Lafayette County’s first CASA class sworn in

Published 11:00 am Wednesday, October 31, 2018

On Tuesday morning, four women stood up to take an oath with one goal in mind – protecting some of Lafayette County’s most vulnerable children.

The women were sworn in as CASA volunteers, a national organization that seeks to give children a voice as they navigate the tangled legal system of youth and family court.

CASA stands for court appointed special advocates, individuals who are appointed to advocate for the best interests of children involved in court proceedings.

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“I’m very excited about the program here (in Lafayette County) and I’m very excited about the future of CASA in the state of Mississippi, CASA of Lafayette County director Erin Smith said.

The women mark the first group to be sworn in to the Lafayette County chapter, approximately eight months after Smith organized the nonprofit in February 2018.

“We are dealing with children in their most vulnerable state,” Smith said. “So they don’t know what the next day holds, even if they are in foster care or in a foster home.”

CASA was founded in Seattle in 1977 when Seattle Juvenile Court Judge David Soukup became concerned about the life-changing decisions he was required to make about the families who came into his court. Soukup outlined the idea of having citizen advocates for the abused and neglected children involved in court cases, and for those advocates to get to know the children and each child’s situation in order to assist the judge.

Currently, CASA has over 1,000 chapters installed across the United States.

Duties for CASA advocates include accompanying children to visits with their parents or other adults in their lives, school, court and doctor’s visits and getting a sense of what the situation is for each child.

“We want to make sure that we are understanding every aspect of (the child’s) life,” volunteer Emily Mitchell said. “We see every aspect of their life and visit one on one with the child to make sure that we are getting the whole picture to figure out what the best decision is for the child.”

Youth Court Judge David Bell, who led the women in their oath, stated that he was skeptical when Smith approached him about the program due to many people asking to begin a CASA chapter and never following up but that Smith was the one who did and brought a much-needed organization to the area.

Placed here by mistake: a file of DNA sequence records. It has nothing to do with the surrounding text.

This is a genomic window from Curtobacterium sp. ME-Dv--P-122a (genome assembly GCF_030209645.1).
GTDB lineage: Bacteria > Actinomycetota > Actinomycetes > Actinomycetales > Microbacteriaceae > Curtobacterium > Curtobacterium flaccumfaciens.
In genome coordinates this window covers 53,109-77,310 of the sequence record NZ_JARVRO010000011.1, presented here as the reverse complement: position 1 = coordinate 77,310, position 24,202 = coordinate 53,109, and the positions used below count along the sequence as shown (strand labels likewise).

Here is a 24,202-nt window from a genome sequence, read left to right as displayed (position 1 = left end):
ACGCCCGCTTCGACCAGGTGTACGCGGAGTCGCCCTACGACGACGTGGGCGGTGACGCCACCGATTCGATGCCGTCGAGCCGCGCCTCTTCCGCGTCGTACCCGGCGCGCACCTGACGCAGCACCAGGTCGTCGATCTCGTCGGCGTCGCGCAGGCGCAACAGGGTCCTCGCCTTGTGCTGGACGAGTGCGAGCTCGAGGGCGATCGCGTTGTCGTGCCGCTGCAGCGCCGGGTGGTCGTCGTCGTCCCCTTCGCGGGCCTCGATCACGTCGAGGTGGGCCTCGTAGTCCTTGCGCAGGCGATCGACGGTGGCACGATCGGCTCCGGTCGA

“I’ve often been asked by friends and family, ‘what’s the hardest part of your job?’” Bell said. “And the foster care side of the job is harder to me. … They are the ones that wake me up in the night. But my response has generally been that I am asked to make crucial decisions about the lives of children with insufficient information and my view is to that today, moving forward, that CASA will help me by providing a picture of information about what is going on with the child. ….It is crucial to try and get it right.”

Smith said as of April 2018 that there were about 30 foster children residing in Lafayette County, all of whom need advocates. CASA only serves one case as a time, differing the organization from other programs like guardian ad litems who take on multiple cases.

“We are always looking for more volunteers,” Smith said.

Carey Neil, one of the women sworn in on Tuesday, said that she got involved with CASA after working with the Department of Human Services and because of experiences that members of her family had as part of the foster system.

“No one spoke up for (my relatives) at the time,” Neil said. “So I just felt like I needed to do this. … We just want to provide them with safe, happy homes so that they can thrive.”

Terry Alles-Hunter, another volunteer, resides in Desoto County and got involved because of her previous experience fostering children.

The training for the program includes 30 hours of pre-service training, which the inaugural class completed in eight weeks. Upon completion of the pre-service training, volunteers must complete 12 hours of in-service training each year to remain active in the program.

Smith said that the program is looking to move from an in-person training course to a flexible course where volunteers would complete half of their hours in person and half in a virtual classroom setting.

CASA of Lafayette County is the sixth chapter to be formed in Mississippi, and the only chapter to exist in North Mississippi. Other chapters operate in Hancock, Harrison, Adams and Rankin counties. An additional chapter, located in Warren County, serves Warren, Rankin, Hinds and Yazoo counties.

However, Smith is looking to expand CASA in the future, starting in Pontotoc and Lee County.